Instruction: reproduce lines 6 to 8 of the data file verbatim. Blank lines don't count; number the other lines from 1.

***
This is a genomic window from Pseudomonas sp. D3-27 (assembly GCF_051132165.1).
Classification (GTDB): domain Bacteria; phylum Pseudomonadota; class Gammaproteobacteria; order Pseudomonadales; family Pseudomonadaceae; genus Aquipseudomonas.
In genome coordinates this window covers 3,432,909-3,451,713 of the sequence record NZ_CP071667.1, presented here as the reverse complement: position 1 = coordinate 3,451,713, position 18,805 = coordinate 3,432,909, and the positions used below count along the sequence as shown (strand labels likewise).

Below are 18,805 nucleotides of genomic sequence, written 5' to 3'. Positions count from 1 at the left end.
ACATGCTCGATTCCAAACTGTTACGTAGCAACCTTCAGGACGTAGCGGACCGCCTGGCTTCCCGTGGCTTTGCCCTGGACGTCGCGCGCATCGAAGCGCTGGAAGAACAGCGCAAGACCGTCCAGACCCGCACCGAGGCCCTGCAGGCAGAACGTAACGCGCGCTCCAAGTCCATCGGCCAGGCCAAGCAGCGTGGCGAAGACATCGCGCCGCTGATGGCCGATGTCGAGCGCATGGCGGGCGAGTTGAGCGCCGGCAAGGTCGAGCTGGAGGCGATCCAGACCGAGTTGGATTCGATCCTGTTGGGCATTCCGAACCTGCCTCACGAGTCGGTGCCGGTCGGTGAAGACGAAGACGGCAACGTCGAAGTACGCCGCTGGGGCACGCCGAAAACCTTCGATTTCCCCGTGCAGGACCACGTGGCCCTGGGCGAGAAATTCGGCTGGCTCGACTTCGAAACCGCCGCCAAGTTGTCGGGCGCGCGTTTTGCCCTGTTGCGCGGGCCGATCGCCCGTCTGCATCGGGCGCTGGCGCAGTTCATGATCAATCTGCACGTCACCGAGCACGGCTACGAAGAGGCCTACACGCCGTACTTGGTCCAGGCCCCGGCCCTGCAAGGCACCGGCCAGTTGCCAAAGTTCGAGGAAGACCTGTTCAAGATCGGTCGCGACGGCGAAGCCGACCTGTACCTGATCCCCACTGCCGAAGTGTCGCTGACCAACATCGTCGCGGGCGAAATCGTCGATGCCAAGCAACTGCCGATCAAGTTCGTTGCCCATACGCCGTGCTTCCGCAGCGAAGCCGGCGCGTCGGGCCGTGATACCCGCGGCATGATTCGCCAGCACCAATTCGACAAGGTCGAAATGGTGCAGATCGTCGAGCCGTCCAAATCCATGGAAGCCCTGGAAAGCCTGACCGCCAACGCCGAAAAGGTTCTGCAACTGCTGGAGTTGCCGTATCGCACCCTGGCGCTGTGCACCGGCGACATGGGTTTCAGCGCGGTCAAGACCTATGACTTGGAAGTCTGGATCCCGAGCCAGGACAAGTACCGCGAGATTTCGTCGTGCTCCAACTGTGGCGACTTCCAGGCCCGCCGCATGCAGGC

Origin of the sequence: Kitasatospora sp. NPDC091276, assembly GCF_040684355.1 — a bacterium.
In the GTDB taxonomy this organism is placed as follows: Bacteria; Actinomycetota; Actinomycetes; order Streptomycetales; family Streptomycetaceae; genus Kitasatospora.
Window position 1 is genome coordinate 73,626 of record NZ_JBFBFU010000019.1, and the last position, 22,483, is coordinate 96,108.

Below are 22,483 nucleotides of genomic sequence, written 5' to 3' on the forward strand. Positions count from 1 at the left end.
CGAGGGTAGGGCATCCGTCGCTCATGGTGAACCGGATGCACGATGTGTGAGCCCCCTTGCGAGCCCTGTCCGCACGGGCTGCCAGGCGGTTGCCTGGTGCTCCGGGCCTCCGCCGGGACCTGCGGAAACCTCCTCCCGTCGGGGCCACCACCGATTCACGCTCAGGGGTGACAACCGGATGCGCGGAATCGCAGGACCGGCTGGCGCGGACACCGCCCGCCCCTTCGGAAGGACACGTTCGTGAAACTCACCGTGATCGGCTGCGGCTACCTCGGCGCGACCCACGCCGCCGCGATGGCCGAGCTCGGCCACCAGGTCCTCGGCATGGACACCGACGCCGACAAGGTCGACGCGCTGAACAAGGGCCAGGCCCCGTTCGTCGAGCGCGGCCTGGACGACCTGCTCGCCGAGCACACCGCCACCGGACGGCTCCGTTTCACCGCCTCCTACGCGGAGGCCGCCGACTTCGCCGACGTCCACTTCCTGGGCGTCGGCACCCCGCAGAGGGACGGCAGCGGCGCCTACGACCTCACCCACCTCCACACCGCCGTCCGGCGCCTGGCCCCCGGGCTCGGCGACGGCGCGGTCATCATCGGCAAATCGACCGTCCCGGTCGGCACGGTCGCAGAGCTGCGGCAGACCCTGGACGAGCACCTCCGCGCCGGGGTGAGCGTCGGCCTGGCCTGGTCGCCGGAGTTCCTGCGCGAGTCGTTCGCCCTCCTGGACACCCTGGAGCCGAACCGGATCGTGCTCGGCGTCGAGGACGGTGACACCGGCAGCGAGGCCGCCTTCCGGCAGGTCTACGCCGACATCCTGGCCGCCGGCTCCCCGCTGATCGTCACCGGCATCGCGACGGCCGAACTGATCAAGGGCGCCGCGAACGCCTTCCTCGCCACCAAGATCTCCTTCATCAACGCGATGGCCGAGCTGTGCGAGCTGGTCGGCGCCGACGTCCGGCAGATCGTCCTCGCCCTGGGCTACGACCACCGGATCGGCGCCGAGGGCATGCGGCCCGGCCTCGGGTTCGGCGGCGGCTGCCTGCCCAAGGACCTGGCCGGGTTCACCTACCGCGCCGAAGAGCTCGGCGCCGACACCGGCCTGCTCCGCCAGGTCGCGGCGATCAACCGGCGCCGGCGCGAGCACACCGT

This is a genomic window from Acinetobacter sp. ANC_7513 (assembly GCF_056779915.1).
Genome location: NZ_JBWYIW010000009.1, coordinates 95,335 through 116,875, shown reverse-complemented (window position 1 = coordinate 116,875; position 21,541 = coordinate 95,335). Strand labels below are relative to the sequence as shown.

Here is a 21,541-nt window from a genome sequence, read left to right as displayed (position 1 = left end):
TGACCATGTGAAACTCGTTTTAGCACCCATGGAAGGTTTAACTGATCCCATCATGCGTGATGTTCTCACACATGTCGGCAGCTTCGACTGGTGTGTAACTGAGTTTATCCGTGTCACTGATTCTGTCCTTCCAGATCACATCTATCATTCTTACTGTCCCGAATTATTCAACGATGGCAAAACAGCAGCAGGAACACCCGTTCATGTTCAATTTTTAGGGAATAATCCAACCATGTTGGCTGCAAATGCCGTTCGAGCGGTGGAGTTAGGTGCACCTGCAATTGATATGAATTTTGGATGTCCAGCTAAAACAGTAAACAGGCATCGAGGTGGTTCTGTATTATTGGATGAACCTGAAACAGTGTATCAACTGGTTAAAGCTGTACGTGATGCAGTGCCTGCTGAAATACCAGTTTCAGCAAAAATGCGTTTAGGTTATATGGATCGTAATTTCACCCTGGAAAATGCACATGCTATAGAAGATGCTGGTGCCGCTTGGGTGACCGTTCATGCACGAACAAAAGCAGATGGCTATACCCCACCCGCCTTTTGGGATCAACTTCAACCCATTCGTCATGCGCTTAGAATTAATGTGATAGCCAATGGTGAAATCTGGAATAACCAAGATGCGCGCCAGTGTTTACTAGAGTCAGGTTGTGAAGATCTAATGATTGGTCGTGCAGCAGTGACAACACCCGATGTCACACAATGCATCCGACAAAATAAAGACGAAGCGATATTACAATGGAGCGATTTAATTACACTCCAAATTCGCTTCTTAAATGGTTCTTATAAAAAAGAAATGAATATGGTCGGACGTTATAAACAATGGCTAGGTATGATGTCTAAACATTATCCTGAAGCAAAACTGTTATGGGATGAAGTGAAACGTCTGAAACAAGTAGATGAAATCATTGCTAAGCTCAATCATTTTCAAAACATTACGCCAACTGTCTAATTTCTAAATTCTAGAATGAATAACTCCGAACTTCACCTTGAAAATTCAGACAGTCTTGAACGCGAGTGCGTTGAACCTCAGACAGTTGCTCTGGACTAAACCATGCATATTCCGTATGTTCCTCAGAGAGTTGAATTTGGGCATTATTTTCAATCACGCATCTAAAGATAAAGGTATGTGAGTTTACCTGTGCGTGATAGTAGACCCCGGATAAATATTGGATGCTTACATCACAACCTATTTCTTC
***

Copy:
Origin of the sequence: Kitasatospora sp. NPDC091276, assembly GCF_040684355.1 — a bacterium.
In the GTDB taxonomy this organism is placed as follows: Bacteria; Actinomycetota; Actinomycetes; order Streptomycetales; family Streptomycetaceae; genus Kitasatospora.
Window position 1 is genome coordinate 73,626 of record NZ_JBFBFU010000019.1, and the last position, 22,483, is coordinate 96,108.